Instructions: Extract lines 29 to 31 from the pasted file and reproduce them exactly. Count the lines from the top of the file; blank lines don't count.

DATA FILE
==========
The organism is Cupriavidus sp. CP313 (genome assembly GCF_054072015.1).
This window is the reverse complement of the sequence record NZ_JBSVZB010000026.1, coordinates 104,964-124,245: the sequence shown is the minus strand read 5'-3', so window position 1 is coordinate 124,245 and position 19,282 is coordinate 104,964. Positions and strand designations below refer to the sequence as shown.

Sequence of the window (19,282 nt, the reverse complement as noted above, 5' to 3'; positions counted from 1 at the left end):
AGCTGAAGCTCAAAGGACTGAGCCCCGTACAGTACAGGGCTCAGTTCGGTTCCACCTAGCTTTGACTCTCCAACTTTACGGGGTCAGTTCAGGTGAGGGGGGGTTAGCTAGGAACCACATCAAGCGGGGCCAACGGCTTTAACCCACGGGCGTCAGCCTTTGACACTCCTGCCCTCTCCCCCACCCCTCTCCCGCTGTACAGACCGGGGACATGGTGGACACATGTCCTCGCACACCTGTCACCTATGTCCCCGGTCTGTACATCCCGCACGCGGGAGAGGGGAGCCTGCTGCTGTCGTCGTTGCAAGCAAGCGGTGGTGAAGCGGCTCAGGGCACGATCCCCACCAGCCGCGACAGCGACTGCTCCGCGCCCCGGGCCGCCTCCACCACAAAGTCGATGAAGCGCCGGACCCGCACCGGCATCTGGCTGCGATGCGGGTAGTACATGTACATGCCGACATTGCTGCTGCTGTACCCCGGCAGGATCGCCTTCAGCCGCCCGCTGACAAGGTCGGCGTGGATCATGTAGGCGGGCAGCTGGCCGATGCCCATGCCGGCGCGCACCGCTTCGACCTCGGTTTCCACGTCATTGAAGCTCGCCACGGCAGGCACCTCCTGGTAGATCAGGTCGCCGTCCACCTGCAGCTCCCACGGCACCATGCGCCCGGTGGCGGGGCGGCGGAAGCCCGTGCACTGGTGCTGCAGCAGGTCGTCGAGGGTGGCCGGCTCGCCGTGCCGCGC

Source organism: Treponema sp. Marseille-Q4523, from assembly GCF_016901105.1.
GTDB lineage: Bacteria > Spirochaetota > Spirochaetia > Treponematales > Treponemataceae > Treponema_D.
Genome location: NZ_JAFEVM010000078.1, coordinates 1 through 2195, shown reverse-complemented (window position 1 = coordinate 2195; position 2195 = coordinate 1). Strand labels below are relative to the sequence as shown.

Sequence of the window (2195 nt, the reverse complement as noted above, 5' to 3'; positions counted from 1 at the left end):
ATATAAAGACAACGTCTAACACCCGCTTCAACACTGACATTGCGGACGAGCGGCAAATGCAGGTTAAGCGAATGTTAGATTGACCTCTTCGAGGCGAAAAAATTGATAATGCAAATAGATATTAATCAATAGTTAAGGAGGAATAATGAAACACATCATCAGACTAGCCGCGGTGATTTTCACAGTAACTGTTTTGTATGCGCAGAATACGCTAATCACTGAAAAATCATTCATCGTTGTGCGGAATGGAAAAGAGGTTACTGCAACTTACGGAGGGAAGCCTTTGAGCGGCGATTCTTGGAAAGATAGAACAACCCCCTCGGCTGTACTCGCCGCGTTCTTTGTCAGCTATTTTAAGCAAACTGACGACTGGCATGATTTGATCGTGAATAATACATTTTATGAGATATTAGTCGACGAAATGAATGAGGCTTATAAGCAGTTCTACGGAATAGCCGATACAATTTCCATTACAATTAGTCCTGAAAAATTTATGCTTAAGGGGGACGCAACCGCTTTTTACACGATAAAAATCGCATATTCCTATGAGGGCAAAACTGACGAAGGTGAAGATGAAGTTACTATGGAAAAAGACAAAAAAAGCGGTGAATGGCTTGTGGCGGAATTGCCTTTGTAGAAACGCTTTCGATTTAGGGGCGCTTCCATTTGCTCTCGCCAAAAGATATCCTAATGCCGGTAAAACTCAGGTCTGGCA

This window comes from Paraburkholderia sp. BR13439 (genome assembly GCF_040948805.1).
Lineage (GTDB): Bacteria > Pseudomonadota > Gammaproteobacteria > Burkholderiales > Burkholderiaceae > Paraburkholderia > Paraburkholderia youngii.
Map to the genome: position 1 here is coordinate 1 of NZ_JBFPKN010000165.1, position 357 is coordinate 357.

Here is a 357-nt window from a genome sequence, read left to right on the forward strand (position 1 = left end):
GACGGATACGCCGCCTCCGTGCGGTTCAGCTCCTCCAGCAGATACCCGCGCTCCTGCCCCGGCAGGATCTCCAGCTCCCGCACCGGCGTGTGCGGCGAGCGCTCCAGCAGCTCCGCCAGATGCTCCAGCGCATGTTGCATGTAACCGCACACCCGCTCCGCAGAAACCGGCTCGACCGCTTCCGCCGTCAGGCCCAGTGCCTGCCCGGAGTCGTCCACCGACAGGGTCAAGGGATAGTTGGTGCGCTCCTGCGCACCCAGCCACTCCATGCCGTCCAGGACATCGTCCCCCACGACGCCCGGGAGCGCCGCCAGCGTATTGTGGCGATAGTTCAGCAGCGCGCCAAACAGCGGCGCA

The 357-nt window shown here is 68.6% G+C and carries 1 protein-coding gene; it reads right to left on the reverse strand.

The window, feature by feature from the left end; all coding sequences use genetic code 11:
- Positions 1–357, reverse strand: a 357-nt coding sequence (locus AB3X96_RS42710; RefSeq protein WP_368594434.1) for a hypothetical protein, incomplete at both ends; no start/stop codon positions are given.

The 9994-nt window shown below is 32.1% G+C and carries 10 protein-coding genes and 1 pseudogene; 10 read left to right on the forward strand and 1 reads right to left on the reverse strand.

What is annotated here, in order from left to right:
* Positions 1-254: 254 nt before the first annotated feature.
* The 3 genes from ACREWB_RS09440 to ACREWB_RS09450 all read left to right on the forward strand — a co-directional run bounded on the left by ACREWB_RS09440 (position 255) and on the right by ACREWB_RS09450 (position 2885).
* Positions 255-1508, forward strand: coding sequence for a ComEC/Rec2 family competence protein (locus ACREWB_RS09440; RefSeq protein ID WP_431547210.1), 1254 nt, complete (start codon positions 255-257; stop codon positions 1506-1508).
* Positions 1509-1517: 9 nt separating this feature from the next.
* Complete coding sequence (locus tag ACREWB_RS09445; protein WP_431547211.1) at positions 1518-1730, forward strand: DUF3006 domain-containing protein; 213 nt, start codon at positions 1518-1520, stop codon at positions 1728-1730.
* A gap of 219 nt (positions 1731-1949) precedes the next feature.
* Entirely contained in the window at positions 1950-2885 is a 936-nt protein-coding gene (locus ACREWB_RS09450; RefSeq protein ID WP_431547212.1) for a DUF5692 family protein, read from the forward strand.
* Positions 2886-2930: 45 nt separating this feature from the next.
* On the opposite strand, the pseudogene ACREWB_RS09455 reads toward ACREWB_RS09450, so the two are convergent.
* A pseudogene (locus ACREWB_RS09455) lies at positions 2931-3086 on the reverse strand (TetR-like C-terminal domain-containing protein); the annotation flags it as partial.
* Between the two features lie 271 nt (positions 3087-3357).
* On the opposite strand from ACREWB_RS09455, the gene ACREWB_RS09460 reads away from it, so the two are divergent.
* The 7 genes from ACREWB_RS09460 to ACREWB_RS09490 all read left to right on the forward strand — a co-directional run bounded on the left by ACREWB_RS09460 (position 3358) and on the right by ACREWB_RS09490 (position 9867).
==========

* A pseudogene (locus ACREWB_RS09455) lies at positions 2931-3086 on the reverse strand (TetR-like C-terminal domain-containing protein); the annotation flags it as partial.
* Between the two features lie 271 nt (positions 3087-3357).
* On the opposite strand from ACREWB_RS09455, the gene ACREWB_RS09460 reads away from it, so the two are divergent.